Weirdos: A Response


Over at Hypertiling Fabio has an interesting post about the weird, China Mieville, and the relationship of the weird to speculative philosophy. In general, the post is interesting and provides some interesting bits of clarification but, at times, the language is unnecessarily mean spirited. It would be an exacerbation of ego to assume that it is singularly about my appropriation of the weird but also unlikely to assume I am not a target.

It begins with a discussion of Mieville’s talk (mostly a q and a) at Kingston some months ago where he critically outlines the weird. First the relation (really non-relation) of politics and the weird is outlined where the conclusion is scepticism given the relation between the two. This is something I agree with – almost three years ago this issue was raised and then seemed to collapse in on itself. In a sense, the only real necessity broached was thinking the non-human in relation to the political – something important for both ecology and animal studies for instance. These issues were brought up again by Nick here several months later. For these reasons I don’t disagree with Pete here when he says discussions of mythic darkness are not politically useful – I don’t think I ever said they were. But back to the weird and philosophy Fabio writes:

“In general Miéville doesn’t seem to me to be particularly enthusiastic about the current ‘let’s turn weird all of our intellectual productions’, whilst at the same time staunchly defending the importance of this genre as a literary production. I agree on both counts.”

Having talked with Mieville about this his reaction seems to be one of simultaneously attraction and repulsion – he likes the weird but, as Fabio notes, is cautious about how far the weird can go outside of itself but, at the same time, Mieville is interested in theorizing the weird if not always with the weird. The issue then seems to be to what degree does the weird push back or enter into theory (this is some mix of Deleuze-Guttari, Brassier’s Laruelle maybe, and Schelling). That is when you think an object (here a genre of literary production) you are also thinking according to that object in regards to the latter two. As for Deleuze and Guattari I am referring to the caveat they throw out in the opening of A Thousand Plateaus that they have been critiqued for over quoting literary sources (4). But,  they argue, that a literary text is always plugged into some kind of machine – philosophy and the weird affect one another.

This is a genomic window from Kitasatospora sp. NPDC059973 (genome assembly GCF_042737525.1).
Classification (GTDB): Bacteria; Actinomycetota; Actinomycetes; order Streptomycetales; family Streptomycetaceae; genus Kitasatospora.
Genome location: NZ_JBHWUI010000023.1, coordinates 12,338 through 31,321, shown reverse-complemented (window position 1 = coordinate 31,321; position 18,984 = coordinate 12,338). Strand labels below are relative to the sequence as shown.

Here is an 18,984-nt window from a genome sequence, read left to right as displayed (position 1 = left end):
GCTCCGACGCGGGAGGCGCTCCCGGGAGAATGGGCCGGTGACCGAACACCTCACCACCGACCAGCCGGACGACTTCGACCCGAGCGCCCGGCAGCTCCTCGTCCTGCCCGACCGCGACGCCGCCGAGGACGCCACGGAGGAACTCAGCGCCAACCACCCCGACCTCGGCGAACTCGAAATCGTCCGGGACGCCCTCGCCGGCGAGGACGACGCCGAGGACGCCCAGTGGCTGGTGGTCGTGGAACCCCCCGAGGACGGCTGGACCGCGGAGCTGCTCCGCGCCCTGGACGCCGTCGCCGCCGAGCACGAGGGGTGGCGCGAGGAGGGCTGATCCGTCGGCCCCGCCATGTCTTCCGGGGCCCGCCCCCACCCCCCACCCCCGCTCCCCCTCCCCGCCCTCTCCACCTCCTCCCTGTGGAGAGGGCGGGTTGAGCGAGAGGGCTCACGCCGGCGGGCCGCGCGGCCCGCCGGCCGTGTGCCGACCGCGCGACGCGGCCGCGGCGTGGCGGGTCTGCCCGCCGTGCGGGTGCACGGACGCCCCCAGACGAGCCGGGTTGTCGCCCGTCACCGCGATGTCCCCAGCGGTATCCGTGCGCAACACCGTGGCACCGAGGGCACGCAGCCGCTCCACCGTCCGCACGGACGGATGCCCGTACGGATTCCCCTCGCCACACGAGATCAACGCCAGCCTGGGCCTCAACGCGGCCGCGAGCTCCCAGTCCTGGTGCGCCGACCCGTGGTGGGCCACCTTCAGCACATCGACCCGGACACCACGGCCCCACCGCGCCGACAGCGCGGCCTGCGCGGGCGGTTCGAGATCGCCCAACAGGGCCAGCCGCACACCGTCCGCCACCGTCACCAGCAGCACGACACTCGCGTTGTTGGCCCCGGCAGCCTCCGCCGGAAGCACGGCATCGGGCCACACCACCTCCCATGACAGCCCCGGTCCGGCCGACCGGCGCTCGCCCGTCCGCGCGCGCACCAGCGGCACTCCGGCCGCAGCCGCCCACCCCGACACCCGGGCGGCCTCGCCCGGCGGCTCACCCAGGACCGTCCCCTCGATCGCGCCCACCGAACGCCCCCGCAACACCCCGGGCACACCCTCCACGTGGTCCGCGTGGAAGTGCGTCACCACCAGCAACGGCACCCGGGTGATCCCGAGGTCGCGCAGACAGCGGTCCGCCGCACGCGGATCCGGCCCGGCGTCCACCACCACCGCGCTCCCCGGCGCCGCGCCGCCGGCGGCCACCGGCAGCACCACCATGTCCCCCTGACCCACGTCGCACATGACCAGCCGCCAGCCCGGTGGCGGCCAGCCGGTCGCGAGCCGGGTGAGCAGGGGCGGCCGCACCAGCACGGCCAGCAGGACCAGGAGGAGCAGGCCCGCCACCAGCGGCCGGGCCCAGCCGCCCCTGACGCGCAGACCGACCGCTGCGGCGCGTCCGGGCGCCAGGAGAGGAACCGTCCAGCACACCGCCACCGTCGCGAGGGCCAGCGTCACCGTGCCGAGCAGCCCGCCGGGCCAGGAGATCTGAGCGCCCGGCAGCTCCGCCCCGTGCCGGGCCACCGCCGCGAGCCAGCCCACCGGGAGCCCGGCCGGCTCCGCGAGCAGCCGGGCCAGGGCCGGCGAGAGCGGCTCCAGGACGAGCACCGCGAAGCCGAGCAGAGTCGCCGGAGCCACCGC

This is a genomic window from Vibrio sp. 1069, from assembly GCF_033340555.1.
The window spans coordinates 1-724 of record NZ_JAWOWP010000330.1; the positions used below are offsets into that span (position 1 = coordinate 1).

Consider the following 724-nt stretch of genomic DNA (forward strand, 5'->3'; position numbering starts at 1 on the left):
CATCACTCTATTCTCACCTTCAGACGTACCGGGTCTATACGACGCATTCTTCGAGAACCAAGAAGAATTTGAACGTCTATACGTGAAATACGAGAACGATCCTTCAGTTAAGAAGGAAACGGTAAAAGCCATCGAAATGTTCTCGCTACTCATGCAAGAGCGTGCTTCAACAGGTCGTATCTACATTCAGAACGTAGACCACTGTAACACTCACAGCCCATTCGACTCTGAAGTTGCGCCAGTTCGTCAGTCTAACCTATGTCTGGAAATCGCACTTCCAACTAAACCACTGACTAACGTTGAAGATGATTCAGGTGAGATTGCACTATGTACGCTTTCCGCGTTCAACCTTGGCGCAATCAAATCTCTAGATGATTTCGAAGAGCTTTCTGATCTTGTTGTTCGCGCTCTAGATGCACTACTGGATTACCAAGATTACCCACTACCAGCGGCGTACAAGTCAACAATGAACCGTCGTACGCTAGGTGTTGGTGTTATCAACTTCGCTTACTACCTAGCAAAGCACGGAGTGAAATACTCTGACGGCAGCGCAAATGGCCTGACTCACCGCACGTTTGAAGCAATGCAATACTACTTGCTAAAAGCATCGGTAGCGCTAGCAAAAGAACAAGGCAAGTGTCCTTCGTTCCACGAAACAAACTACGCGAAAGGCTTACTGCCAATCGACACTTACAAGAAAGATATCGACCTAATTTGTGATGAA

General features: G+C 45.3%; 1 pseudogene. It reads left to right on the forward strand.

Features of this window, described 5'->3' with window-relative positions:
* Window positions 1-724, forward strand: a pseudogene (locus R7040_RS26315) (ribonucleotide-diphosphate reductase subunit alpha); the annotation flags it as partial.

Fabio writies:

“the weird indexes that which is utterly alien, unsettlingly resistant to conceptualization, impossible for thought to metabolize. As Miéville notes, however, this concept-proof constructions used as literary devices impose an interesting disjunction (very noticeable in Lovecraft): on the one hand their complete transcendence, while on the other the literary necessity and the human desire to get to describe them. So, we are told how utterly impossible the shapes seen by the terrorized witness were…and yet these latter are still able to go on describing them in all their grotesque details.”